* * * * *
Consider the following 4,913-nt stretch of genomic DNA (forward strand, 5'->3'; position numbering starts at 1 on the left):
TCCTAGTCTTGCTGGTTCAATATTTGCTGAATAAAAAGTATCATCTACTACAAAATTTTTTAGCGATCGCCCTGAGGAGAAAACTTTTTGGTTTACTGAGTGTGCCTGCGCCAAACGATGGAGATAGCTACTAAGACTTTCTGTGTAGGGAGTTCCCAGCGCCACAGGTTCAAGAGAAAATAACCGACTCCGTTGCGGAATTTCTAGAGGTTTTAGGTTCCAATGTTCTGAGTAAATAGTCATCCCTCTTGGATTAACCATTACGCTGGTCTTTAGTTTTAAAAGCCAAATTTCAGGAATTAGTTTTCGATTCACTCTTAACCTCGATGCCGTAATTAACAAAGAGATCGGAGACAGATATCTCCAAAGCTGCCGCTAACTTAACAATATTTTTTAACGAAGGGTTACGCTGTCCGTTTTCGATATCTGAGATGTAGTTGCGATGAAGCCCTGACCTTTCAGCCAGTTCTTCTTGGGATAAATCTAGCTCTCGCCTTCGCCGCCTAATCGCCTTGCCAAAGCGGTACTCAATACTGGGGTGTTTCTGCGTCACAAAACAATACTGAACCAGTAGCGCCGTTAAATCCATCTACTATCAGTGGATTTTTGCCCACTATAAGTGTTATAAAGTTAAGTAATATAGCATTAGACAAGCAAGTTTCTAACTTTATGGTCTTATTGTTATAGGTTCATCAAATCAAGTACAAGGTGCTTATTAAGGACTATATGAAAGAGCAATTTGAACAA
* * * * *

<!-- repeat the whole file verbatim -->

Consider the following 4,913-nt stretch of genomic DNA (forward strand, 5'->3'; position numbering starts at 1 on the left):
TCCTAGTCTTGCTGGTTCAATATTTGCTGAATAAAAAGTATCATCTACTACAAAATTTTTTAGCGATCGCCCTGAGGAGAAAACTTTTTGGTTTACTGAGTGTGCCTGCGCCAAACGATGGAGATAGCTACTAAGACTTTCTGTGTAGGGAGTTCCCAGCGCCACAGGTTCAAGAGAAAATAACCGACTCCGTTGCGGAATTTCTAGAGGTTTTAGGTTCCAATGTTCTGAGTAAATAGTCATCCCTCTTGGATTAACCATTACGCTGGTCTTTAGTTTTAAAAGCCAAATTTCAGGAATTAGTTTTCGATTCACTCTTAACCTCGATGCCGTAATTAACAAAGAGATCGGAGACAGATATCTCCAAAGCTGCCGCTAACTTAACAATATTTTTTAACGAAGGGTTACGCTGTCCGTTTTCGATATCTGAGATGTAGTTGCGATGAAGCCCTGACCTTTCAGCCAGTTCTTCTTGGGATAAATCTAGCTCTCGCCTTCGCCGCCTAATCGCCTTGCCAAAGCGGTACTCAATACTGGGGTGTTTCTGCGTCACAAAACAATACTGAACCAGTAGCGCCGTTAAATCCATCTACTATCAGTGGATTTTTGCCCACTATAAGTGTTATAAAGTTAAGTAATATAGCATTAGACAAGCAAGTTTCTAACTTTATGGTCTTATTGTTATAGGTTCATCAAATCAAGTACAAGGTGCTTATTAAGGACTATATGAAAGAGCAATTTGAACAA